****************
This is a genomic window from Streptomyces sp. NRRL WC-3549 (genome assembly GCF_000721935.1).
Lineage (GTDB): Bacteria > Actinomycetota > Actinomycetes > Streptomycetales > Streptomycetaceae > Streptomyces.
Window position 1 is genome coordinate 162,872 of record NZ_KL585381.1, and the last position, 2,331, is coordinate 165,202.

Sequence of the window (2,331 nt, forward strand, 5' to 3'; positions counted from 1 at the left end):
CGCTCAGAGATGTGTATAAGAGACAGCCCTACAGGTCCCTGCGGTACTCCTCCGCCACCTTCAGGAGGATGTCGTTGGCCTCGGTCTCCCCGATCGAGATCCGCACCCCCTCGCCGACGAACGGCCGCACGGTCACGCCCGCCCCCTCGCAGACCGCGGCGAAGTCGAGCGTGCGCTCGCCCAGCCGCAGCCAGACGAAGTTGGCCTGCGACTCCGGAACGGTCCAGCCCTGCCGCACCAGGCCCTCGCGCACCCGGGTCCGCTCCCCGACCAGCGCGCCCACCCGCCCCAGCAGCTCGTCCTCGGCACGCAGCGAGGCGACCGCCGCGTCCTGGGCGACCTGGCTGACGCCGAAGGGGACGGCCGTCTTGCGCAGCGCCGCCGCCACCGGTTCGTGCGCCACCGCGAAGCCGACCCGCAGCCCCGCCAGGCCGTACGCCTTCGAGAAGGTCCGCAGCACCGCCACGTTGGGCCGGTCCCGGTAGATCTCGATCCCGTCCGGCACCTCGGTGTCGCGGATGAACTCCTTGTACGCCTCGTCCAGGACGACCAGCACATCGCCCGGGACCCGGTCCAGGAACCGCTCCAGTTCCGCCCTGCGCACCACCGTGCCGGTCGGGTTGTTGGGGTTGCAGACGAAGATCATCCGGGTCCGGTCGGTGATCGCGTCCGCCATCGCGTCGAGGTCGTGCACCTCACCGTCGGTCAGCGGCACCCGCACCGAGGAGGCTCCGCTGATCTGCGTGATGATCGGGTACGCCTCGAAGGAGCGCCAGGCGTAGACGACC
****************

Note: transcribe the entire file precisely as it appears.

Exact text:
This is a genomic window from Streptomyces sp. NRRL WC-3549 (genome assembly GCF_000721935.1).
Lineage (GTDB): Bacteria > Actinomycetota > Actinomycetes > Streptomycetales > Streptomycetaceae > Streptomyces.
Window position 1 is genome coordinate 162,872 of record NZ_KL585381.1, and the last position, 2,331, is coordinate 165,202.

Sequence of the window (2,331 nt, forward strand, 5' to 3'; positions counted from 1 at the left end):
CGCTCAGAGATGTGTATAAGAGACAGCCCTACAGGTCCCTGCGGTACTCCTCCGCCACCTTCAGGAGGATGTCGTTGGCCTCGGTCTCCCCGATCGAGATCCGCACCCCCTCGCCGACGAACGGCCGCACGGTCACGCCCGCCCCCTCGCAGACCGCGGCGAAGTCGAGCGTGCGCTCGCCCAGCCGCAGCCAGACGAAGTTGGCCTGCGACTCCGGAACGGTCCAGCCCTGCCGCACCAGGCCCTCGCGCACCCGGGTCCGCTCCCCGACCAGCGCGCCCACCCGCCCCAGCAGCTCGTCCTCGGCACGCAGCGAGGCGACCGCCGCGTCCTGGGCGACCTGGCTGACGCCGAAGGGGACGGCCGTCTTGCGCAGCGCCGCCGCCACCGGTTCGTGCGCCACCGCGAAGCCGACCCGCAGCCCCGCCAGGCCGTACGCCTTCGAGAAGGTCCGCAGCACCGCCACGTTGGGCCGGTCCCGGTAGATCTCGATCCCGTCCGGCACCTCGGTGTCGCGGATGAACTCCTTGTACGCCTCGTCCAGGACGACCAGCACATCGCCCGGGACCCGGTCCAGGAACCGCTCCAGTTCCGCCCTGCGCACCACCGTGCCGGTCGGGTTGTTGGGGTTGCAGACGAAGATCATCCGGGTCCGGTCGGTGATCGCGTCCGCCATCGCGTCGAGGTCGTGCACCTCACCGTCGGTCAGCGGCACCCGCACCGAGGAGGCTCCGCTGATCTGCGTGATGATCGGGTACGCCTCGAAGGAGCGCCAGGCGTAGACGACC